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One Mandarin Benefits the Whole Clan: Hometown Infrastructure and Nepotism in an Autocracy

Author

Listed:
  • Kieu-Trang Nguyen

    () (SPEA, Indiana University, Bloomington, IN 47401, U.S.A)

  • Quoc-Anh Do

    () (School of Economics, Singapore Management University, Singapore 178903)

  • Anh Tran

    () (SPEA, Indiana University, Bloomington, IN 47401, U.S.A)

Abstract

This paper studies nepotism by government officials in an authoritarian regime. We collect a unique dataset of political promotions of officials in Vietnam and estimate their impact on public infrastructure in their hometowns. We find strong positive effects on several outcomes, some with lags, including roads to villages, marketplaces, clean water access, preschools, irrigation, and local radio broadcasters, as well as the hometown’s propensity to benefit from the State’s “poor commune support program”. Nepotism is not limited to only top-level officials, pervasive even among those without direct authority over hometown budgets, stronger when the hometown chairperson’s and promoted official’s ages are closer, and where provincial leadership has more discretionary power in shaping policies, suggesting that nepotism works through informal channels based on specific political power and environment. Contrary to pork barrel politics in democratic parliaments, members of the Vietnamese legislative body have little influence on infrastructure investments for their hometowns. Given the top-down nature of political promotions, officials arguably do not help their tiny communes in exchange for political support. Consistent with that, officials favor only their home commune and ignore their home district, which could offer larger political support. These findings suggest that nepotism is motivated by officials’ social preferences directed towards their related circles, and signals an additional form of corruption that may prevail in developing countries with low transparency.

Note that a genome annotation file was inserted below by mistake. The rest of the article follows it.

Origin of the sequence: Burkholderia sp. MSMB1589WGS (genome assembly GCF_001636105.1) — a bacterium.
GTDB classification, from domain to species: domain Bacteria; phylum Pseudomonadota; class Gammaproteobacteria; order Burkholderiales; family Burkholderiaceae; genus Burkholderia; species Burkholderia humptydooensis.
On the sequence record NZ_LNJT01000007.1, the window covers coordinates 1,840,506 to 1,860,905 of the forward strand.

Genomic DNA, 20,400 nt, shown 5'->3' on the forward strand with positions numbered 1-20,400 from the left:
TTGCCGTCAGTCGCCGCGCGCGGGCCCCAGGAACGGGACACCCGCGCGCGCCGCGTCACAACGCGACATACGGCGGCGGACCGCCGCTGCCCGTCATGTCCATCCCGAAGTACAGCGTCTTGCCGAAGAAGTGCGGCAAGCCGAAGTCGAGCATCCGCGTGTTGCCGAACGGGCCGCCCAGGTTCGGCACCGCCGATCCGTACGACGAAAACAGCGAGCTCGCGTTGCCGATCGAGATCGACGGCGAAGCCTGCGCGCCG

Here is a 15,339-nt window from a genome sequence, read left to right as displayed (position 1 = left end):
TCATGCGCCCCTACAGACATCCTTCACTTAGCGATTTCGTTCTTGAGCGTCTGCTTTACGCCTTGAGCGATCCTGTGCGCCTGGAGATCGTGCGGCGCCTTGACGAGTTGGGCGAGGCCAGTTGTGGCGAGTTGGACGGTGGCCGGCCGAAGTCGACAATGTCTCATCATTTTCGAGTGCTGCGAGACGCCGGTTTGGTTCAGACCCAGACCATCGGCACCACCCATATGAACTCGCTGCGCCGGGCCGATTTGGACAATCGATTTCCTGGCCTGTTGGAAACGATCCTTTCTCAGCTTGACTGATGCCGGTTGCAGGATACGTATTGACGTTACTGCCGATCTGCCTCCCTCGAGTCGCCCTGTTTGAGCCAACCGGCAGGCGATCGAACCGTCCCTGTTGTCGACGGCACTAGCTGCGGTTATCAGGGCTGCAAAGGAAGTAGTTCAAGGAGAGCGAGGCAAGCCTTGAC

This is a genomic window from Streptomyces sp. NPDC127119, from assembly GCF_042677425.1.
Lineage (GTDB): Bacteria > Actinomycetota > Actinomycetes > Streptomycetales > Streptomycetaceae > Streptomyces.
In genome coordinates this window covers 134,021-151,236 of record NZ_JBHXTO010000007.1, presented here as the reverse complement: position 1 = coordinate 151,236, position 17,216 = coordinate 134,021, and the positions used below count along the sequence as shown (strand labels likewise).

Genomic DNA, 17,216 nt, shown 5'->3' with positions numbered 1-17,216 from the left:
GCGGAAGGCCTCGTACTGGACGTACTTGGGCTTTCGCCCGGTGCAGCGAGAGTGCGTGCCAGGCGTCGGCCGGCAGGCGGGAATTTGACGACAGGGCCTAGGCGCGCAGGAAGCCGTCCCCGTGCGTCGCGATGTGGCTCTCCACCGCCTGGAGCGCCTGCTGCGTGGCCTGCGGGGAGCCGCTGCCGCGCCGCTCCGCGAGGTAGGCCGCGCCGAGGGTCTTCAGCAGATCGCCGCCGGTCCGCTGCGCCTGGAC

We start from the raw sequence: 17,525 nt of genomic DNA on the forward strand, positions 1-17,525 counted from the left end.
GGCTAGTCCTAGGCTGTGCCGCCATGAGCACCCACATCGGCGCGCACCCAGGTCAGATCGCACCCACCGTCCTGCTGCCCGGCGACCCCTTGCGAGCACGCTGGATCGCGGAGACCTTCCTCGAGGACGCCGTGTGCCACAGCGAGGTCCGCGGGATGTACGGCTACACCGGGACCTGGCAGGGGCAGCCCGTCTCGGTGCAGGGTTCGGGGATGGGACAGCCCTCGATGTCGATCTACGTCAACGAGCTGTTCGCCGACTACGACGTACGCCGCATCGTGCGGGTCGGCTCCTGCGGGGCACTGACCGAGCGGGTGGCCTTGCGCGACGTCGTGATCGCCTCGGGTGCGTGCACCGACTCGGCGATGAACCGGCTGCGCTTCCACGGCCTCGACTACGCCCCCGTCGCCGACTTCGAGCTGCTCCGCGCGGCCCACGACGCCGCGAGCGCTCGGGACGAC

Suggested Citation

  • Kieu-Trang Nguyen & Quoc-Anh Do & Anh Tran, 2011. "One Mandarin Benefits the Whole Clan: Hometown Infrastructure and Nepotism in an Autocracy," Working Papers 18-2011, Singapore Management University, School of Economics.
  • Handle: RePEc:siu:wpaper:18-2011
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    References listed on IDEAS

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    1. Keefer, Philip & Khemani, Stuti, 2009. "When do Legislators pass on"Pork"? the determinants of legislator utilization of a constituency development fund in India," Policy Research Working Paper Series 4929, The World Bank.
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    Cited by:

    1. Das, Upasak, 2015. "Does Political Activism and Affiliation Affect Allocation of Benefits in the Rural Employment Guarantee Program: Evidence from West Bengal, India," World Development, Elsevier, vol. 67(C), pages 202-217.
    2. André Schultz & Alexander Libman, 2015. "Is there a local knowledge advantage in federations? Evidence from a natural experiment," Public Choice, Springer, vol. 162(1), pages 25-42, January.
    3. Markussen, Thomas & Tarp, Finn, 2014. "Political connections and land-related investment in rural Vietnam," Journal of Development Economics, Elsevier, vol. 110(C), pages 291-302.

    More about this item

    Keywords

    nepotism; infrastructure construction; official’s hometown; political connection; political promotion; social preference; directed altruism;

    JEL classification:

    • O12 - Economic Development, Innovation, Technological Change, and Growth - - Economic Development - - - Microeconomic Analyses of Economic Development
    • H54 - Public Economics - - National Government Expenditures and Related Policies - - - Infrastructures
    • H72 - Public Economics - - State and Local Government; Intergovernmental Relations - - - State and Local Budget and Expenditures
    • D72 - Microeconomics - - Analysis of Collective Decision-Making - - - Political Processes: Rent-seeking, Lobbying, Elections, Legislatures, and Voting Behavior
    • D64 - Microeconomics - - Welfare Economics - - - Altruism; Philanthropy; Intergenerational Transfers

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